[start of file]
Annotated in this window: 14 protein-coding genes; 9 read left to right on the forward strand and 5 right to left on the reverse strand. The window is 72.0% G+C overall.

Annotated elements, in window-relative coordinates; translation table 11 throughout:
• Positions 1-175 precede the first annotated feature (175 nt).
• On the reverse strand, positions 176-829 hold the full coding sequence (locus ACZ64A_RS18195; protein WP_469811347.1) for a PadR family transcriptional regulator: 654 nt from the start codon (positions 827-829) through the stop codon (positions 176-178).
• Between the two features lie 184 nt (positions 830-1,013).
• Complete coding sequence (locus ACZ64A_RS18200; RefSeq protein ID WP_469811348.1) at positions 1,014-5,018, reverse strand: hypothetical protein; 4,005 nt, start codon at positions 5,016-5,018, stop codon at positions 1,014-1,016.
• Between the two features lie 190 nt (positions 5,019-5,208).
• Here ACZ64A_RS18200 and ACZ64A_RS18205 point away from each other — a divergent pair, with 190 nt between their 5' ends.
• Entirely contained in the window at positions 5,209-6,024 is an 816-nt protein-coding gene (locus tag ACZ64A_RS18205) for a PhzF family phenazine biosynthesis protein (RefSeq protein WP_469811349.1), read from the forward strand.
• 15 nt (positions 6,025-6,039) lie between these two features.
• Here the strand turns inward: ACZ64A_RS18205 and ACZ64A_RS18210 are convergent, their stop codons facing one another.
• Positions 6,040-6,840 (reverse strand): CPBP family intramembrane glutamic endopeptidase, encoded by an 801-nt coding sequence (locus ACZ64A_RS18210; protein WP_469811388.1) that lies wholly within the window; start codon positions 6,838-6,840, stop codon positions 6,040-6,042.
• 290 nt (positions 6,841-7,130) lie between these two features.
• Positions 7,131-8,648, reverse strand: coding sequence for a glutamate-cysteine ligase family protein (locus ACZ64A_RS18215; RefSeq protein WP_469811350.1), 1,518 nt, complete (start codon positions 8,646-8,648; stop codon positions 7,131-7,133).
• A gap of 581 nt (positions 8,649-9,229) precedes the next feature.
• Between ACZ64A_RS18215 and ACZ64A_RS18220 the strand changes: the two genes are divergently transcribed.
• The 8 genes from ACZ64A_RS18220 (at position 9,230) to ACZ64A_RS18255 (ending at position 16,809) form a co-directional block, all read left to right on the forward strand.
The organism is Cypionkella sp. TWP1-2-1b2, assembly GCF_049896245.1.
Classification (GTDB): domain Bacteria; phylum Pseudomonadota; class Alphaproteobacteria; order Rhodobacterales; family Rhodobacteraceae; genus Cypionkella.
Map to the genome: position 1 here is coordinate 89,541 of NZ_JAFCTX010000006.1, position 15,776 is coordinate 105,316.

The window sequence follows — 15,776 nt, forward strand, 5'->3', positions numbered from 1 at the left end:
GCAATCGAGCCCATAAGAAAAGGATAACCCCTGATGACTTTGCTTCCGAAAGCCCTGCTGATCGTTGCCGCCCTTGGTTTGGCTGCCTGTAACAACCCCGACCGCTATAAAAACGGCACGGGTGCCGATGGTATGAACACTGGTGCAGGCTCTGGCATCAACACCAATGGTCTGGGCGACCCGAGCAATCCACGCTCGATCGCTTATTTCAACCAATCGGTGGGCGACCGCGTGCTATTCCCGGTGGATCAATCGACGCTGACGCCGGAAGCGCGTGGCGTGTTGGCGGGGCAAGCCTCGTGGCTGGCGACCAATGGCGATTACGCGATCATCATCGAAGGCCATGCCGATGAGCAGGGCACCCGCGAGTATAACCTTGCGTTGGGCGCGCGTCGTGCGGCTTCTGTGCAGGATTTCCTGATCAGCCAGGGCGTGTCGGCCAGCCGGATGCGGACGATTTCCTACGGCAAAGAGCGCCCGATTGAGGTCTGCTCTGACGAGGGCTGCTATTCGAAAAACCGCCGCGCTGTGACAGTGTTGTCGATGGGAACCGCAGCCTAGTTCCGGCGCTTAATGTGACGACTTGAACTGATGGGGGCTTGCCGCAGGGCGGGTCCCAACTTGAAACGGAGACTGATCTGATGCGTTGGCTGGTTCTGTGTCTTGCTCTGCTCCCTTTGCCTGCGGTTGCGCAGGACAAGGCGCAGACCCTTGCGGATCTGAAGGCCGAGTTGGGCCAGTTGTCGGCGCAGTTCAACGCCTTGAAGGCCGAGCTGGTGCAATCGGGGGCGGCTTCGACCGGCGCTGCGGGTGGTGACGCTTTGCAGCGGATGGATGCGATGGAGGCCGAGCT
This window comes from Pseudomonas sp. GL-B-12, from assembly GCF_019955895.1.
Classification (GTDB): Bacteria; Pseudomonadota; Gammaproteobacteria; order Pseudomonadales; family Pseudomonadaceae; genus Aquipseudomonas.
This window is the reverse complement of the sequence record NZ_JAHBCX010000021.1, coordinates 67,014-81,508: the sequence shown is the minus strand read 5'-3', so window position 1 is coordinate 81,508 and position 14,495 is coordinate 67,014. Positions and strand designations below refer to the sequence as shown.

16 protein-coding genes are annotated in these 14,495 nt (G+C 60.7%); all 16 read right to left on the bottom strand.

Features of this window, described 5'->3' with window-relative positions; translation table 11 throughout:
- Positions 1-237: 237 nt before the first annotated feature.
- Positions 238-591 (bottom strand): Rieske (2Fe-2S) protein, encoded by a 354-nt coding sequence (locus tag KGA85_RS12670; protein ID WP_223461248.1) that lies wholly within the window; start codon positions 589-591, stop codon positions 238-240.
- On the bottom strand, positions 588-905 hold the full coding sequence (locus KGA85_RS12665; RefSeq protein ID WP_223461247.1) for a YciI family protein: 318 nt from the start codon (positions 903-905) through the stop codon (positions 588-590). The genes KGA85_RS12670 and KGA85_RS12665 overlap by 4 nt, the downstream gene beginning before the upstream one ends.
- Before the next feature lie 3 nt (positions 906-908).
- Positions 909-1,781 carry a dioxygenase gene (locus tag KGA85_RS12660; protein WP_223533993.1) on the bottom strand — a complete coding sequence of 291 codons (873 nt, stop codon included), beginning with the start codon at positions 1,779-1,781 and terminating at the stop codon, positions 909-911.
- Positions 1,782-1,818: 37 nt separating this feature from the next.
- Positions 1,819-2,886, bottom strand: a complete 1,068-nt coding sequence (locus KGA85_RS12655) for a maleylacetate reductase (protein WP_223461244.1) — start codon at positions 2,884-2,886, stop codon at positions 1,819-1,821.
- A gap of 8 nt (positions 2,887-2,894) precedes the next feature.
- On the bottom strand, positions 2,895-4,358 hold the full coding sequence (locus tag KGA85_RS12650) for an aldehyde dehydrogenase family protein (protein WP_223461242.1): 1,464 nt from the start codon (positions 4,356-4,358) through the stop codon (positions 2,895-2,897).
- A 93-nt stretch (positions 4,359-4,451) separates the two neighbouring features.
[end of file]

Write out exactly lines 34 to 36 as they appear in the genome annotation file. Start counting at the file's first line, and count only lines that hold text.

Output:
- Positions 1,819-2,886, bottom strand: a complete 1,068-nt coding sequence (locus KGA85_RS12655) for a maleylacetate reductase (protein WP_223461244.1) — start codon at positions 2,884-2,886, stop codon at positions 1,819-1,821.
- A gap of 8 nt (positions 2,887-2,894) precedes the next feature.
- On the bottom strand, positions 2,895-4,358 hold the full coding sequence (locus tag KGA85_RS12650) for an aldehyde dehydrogenase family protein (protein WP_223461242.1): 1,464 nt from the start codon (positions 4,356-4,358) through the stop codon (positions 2,895-2,897).